Finding yourself in the stage of life where your kids are grown and you have some freedom? Have you been dreaming about homesteading for a while, but wondering if you could pull it off at your age? You might be pondering the question “Am I Too Old to Homestead”?
As we age, there are legitimate questions that we must ask ourselves…Is my current home too large? Can I still manage the staircase? What kind of lifestyle does my budget allow? How does retirement fit into a homestead plan?
But what if you’re someone who has been reading and hearing about homesteading for quite a while now and you’re ready to check it out?
Perhaps you’re wondering if it’s too late for you to homestead…
Can you handle the work load?
Is there a way to make some homestead-related retirement income?
What if you can’t lift heavy things?
These are all legitimate concerns for someone who is entertaining the prospect of urban homesteading, regardless of age.
However, I would challenge you to push through your doubts and consider homesteading at an older age, for many good reasons.
We’re wiser now.
As more mature human beings, we know how to take a hard look at things for what they are. We’re less likely to “leap first, think later”. Quite honestly, the ability to “think first” will in large part determine your success as a homesteader, regardless of your age.
Further, we know how to work smarter and not harder.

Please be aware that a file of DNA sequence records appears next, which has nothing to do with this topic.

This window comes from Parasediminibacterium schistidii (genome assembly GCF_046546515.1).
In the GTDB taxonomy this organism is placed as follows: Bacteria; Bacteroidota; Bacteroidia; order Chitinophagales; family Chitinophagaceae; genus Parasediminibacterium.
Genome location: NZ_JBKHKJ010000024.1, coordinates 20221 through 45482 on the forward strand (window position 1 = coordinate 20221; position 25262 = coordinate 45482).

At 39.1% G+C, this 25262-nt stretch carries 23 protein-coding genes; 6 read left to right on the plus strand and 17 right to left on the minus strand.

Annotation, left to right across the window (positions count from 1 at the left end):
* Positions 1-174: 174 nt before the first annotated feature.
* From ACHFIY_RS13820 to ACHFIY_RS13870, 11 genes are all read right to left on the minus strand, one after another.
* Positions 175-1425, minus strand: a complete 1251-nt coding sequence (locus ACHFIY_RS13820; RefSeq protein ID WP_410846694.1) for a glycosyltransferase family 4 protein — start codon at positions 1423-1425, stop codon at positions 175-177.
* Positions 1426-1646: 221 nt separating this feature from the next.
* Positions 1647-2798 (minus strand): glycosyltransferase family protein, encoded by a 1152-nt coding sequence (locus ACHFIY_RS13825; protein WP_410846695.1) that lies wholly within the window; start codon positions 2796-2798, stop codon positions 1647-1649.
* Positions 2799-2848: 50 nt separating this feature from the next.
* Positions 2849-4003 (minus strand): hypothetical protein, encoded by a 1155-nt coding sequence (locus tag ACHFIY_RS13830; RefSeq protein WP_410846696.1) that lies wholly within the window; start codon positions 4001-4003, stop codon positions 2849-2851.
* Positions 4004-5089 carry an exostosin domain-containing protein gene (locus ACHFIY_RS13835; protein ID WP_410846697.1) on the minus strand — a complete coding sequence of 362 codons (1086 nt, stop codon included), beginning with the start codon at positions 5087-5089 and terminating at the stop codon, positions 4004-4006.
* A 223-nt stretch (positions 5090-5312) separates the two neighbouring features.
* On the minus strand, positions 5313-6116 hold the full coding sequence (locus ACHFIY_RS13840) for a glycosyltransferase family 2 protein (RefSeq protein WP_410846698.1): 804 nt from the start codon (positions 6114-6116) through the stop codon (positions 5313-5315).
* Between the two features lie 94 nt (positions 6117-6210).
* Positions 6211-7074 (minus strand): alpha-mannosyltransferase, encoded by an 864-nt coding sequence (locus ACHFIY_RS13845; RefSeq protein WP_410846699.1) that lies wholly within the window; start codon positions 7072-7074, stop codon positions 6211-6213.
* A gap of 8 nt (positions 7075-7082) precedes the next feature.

Many retirees come from a business background and understand that we don’t have to do everything ourselves. Delegation is a tool that managers use to get a lot done, but don’t do it all themselves. These principles work the exact same way with homesteading.
We won’t have to make the same predictable mistakes of our youth.
Taking on more than you can chew is a typical “newbie” mistake. As we age, we find it less necessary to impress and more necessary to find joy and fulfillment.
Further, over 1/3 of all farmers are 65+ in this country. I’m talking “big time” farmers with hundred of acres!
Personally, I am 59 years old at this writing. I’ve been homesteading for over 25 years now, but the heaviest work has been in the last 11 years on our current homestead of 10 acres.
Prior to buying our current property, I homesteaded in the suburbs for about 13 years. (I homesteaded in the house previous to that as well).
The way our home was positioned made it one of the most dysfunctional, homestead set-ups known to man. I was about 34 years old at the time.
The coveted “south side” of the house was completely blocked by very large trees and other homes. Can you spell s-h-a-d-e???
Our lot was technically 1/3 acre but very little of it was usable.
That said, I still found ways to homestead in that residence.
- I put up a clothesline and stopped using the dryer as much as possible. I also made my own laundry detergent.
- I pulled out all of the landscaping and grew “edible landscaping” and many perennials.
- I took advantage of a community garden plot and grew tomatoes, peppers and anything else I could get to grow.
- I learned how to can and “put up” as much of our home-grown food as possible, including marinara sauce, which our family consumed regularly.
- I learned how to make bread and grind wheat berries.
At the time, hens were not allowed in that neighborhood. However, that city now allows 4 hens and no roosters. THAT would have been nice to have when we lived there.